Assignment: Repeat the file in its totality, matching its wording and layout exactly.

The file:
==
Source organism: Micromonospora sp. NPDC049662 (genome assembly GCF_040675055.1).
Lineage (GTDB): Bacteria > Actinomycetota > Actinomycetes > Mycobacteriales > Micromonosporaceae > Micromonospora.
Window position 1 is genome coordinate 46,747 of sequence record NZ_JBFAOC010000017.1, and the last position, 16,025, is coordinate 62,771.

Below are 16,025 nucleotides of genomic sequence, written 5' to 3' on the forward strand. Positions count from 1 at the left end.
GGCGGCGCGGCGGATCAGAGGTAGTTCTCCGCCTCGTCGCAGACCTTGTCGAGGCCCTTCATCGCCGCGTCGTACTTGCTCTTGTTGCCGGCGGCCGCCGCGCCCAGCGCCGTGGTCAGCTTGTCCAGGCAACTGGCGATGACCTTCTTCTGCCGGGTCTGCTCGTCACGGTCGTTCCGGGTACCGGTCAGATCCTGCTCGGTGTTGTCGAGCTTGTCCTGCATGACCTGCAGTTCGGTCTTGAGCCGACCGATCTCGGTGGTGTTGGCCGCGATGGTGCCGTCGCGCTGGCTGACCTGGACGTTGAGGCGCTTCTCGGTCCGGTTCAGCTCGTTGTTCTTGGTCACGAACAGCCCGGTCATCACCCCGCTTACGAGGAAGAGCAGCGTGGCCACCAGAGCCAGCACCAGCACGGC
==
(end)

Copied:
Source organism: Micromonospora sp. NPDC049662 (genome assembly GCF_040675055.1).
Lineage (GTDB): Bacteria > Actinomycetota > Actinomycetes > Mycobacteriales > Micromonosporaceae > Micromonospora.
Window position 1 is genome coordinate 46,747 of sequence record NZ_JBFAOC010000017.1, and the last position, 16,025, is coordinate 62,771.

Below are 16,025 nucleotides of genomic sequence, written 5' to 3' on the forward strand. Positions count from 1 at the left end.
GGCGGCGCGGCGGATCAGAGGTAGTTCTCCGCCTCGTCGCAGACCTTGTCGAGGCCCTTCATCGCCGCGTCGTACTTGCTCTTGTTGCCGGCGGCCGCCGCGCCCAGCGCCGTGGTCAGCTTGTCCAGGCAACTGGCGATGACCTTCTTCTGCCGGGTCTGCTCGTCACGGTCGTTCCGGGTACCGGTCAGATCCTGCTCGGTGTTGTCGAGCTTGTCCTGCATGACCTGCAGTTCGGTCTTGAGCCGACCGATCTCGGTGGTGTTGGCCGCGATGGTGCCGTCGCGCTGGCTGACCTGGACGTTGAGGCGCTTCTCGGTCCGGTTCAGCTCGTTGTTCTTGGTCACGAACAGCCCGGTCATCACCCCGCTTACGAGGAAGAGCAGCGTGGCCACCAGAGCCAGCACCAGCACGGC